Global Investment Strategist is the newsletter that was called Silk Road Investor back when it was launched with Yiannis Mostrous at the helm six or seven years ago — it was given the less evocative new name once the market crash and the huge wave of Chinese frauds made investors worry about the new “silk road” … and now, with the departure of Yiannis Mostrous, it has a new “chief strategist” at the helm in Benjamin Shepherd, who previously ran the ETF-focused offering at Investing Daily.
But it appears that they’ve kept the storytellers on the copywriting staff at Investing Daily, and the new Global Investment Strategist ads tread the same path as the old ones — promising riches from emerging markets.
We haven’t covered one of their ideas in quite some time but under Mostrous they did tease a few interesting ones, ranging from Jollibee in the Philippines to Keppel Corp in Singapore, with only their Russian teased picks being real disasters, so let’s take a look and see what tale Shepherd has to tell us (for $497 a year).
Here’s the intro that pretty much sets the stage for us today:
“From the forests of India comes a new economy car that the world’s billions can afford… And now this innovative company in India has just acquired two of the world’s most sought-after brands in luxury cars…
“Economy Meets Luxury: The Two New Cars That Will Drive the World
“The facts don’t lie: There are 7 billion people in this world, and 3 billion of them live in areas that are developing rapidly. That’s 3 billion people who anxiously want to buy their very first car, but most of the world’s vehicles are way, way out of reach. Until now.
“This car company in India has put rigorous cost controls on every single detail of their new economy car—from the thrifty single side mirror to the sparing (but effective) three lug nuts per wheel—and have created a ~$2,995 car that’s now in reach for this giant, upwardly-mobile segment of the world.
“Simultaneously, this company has used their boardroom prowess to purchase two premium brands of luxury cars that are well-established and well-respected in the U.S., Canada and Europe.
“Early sales figures for both the economy and luxury ventures give promise to an unprecedented opportunity for growth.”Are you getting our free Daily Update
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He likens this story to the early days at Ford, when they reinvented manufacturing and transportation by cutting costs, streamlining, and appealing to the masses with a low price …
“My stock pick even has their own version of Henry Ford himself: an unstoppable innovator who inspired his nation, reinvented manufacturing standards and reinvigorated the national workforce.”
And of course, he also tells us about his incredible stock-picking acumen, claiming that “his” GIS portfolio is up 118% over the last five years. Maybe he was involved in the newsletter during those years of gains, but as far as I can tell he wasn’t on the masthead until just a few months ago.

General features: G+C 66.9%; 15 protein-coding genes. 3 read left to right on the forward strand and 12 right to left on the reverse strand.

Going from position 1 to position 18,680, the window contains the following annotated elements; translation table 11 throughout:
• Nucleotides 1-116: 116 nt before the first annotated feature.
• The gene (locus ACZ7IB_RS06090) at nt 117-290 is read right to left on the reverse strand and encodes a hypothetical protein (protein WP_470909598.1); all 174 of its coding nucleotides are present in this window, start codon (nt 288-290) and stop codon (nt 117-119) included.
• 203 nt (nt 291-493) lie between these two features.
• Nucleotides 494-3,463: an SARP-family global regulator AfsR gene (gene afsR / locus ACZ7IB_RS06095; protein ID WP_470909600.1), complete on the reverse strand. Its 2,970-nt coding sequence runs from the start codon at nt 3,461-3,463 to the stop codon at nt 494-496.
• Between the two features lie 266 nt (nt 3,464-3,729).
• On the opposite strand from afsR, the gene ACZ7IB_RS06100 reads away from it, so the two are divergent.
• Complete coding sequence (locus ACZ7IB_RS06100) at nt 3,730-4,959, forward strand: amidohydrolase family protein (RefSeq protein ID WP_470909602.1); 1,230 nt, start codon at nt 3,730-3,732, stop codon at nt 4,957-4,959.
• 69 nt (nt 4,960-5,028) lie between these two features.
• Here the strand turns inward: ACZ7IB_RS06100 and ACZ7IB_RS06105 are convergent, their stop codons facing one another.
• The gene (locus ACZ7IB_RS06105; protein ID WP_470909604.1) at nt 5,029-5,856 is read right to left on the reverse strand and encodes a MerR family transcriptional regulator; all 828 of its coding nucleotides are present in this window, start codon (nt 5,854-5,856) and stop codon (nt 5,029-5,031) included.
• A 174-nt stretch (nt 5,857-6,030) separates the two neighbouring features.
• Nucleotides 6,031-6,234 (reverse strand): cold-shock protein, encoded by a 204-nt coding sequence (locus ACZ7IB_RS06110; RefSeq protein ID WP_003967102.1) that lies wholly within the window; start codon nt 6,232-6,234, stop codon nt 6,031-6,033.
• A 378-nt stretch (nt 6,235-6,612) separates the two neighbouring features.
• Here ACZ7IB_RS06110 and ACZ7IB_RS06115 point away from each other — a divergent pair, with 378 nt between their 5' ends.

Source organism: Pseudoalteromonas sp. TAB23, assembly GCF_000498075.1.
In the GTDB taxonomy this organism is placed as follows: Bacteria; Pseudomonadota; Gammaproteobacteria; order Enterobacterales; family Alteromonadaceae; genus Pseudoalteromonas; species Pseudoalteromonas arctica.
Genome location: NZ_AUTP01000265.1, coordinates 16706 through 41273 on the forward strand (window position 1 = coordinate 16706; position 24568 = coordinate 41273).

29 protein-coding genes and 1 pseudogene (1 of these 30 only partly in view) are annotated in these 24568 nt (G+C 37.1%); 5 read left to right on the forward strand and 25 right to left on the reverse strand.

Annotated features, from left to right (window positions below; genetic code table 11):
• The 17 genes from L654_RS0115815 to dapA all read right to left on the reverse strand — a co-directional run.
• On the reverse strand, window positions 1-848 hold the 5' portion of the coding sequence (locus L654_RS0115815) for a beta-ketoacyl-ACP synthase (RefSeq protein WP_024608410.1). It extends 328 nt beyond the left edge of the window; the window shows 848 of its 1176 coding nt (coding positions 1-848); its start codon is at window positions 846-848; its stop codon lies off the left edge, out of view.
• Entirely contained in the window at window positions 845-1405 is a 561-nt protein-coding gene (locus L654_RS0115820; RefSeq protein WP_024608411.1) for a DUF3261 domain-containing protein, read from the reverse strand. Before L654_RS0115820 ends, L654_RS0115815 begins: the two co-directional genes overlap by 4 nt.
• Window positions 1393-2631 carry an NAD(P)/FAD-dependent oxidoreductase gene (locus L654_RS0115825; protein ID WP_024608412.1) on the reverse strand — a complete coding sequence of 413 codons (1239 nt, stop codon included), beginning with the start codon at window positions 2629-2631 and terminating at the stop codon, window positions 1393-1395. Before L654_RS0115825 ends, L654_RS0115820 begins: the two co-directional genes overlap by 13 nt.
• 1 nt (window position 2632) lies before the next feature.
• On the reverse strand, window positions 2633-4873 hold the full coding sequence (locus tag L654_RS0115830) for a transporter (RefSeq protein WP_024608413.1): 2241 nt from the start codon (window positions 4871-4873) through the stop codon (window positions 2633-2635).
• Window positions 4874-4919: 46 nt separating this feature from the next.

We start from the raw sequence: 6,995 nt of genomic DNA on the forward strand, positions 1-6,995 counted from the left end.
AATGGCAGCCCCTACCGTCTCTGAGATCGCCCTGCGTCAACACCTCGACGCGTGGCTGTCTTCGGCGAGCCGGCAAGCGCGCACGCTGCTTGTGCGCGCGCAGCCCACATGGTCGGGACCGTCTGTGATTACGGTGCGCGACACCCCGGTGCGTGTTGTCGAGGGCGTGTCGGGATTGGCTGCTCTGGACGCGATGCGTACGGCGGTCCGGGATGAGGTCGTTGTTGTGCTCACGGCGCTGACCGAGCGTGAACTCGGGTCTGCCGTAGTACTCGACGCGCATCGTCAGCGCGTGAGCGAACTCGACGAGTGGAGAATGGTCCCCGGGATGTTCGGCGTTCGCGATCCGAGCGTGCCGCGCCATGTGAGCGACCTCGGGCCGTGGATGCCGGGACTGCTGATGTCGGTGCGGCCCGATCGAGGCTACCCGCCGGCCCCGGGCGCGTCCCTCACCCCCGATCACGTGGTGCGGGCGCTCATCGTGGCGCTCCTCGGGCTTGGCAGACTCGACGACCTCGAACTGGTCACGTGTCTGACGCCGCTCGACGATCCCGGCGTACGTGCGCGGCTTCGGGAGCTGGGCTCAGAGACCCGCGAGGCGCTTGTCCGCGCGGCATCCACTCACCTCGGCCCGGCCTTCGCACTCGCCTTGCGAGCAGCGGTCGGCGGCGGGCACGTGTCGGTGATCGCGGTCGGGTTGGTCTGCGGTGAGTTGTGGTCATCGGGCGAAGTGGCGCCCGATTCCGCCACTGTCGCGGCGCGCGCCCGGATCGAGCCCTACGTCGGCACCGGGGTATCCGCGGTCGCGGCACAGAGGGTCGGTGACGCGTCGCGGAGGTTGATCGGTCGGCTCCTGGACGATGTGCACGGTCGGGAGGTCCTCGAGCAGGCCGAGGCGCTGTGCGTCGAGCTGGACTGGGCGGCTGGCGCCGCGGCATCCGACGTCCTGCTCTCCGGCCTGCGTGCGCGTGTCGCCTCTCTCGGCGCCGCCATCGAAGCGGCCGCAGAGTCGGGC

Some of you will already know the name of this car they’re teasing, and of the company that’s selling it — it was very big news several years ago — but don’t go spoiling the surprise for everyone else just yet, we’ve got a few more clues to parse:
“Selling to the world’s billions wasn’t a last-minute idea. My stock pick began development on the Economical Wonder in 2003, and didn’t release the first production model until 2008.
“But it’s only been in the last few months that the true production goals of this car have been realized. A hundred years have been building up to this moment.”
And a few more details for you …
“The release of the Economical Wonder hasn’t been without a few bumps in the road. This company recently made a wide-scale voluntary replacement of a finicky starter on 140,000 of these cars. That number may sound large, but you have to remember that this is a car designed for a volume of millions and millions.
“In reality, the cost of the recall was only $20 million, and while it’s a tough blow to a tight-margin vehicle, it unequivocally proved to the world that this company isn’t like the rest, and that they stand behind their product.
“But there’s a point here that’s even more important: My stock pick is honing their product and learning lessons along the way, just as Ford did in the teens of the 20th century. My stock pick will emerge as the only company in the world who will know how to make the dream of the world’s cheapest car into an everyday reality.
“That’s a competitive advantage so extreme that it will reshape the world’s concept of ‘economy market.’ …
“… the Economical Wonder has finally achieved its first major production milestone: one million units a year.”
We learn that they’re now securing capacity to increase that production by 150%, that they will expand outside of India …. but also that there’s another side to this company, they’re not just the maker of the next breakthrough tiny, cheap car, they’re also luxury automakers:
“The fact that my stock pick has now entered the luxury market is a testament to their multi-faceted long-term strategy.
“This puts my stock pick in America, in England, in Europe and in the rest of the world’s developed countries with two well-known brands.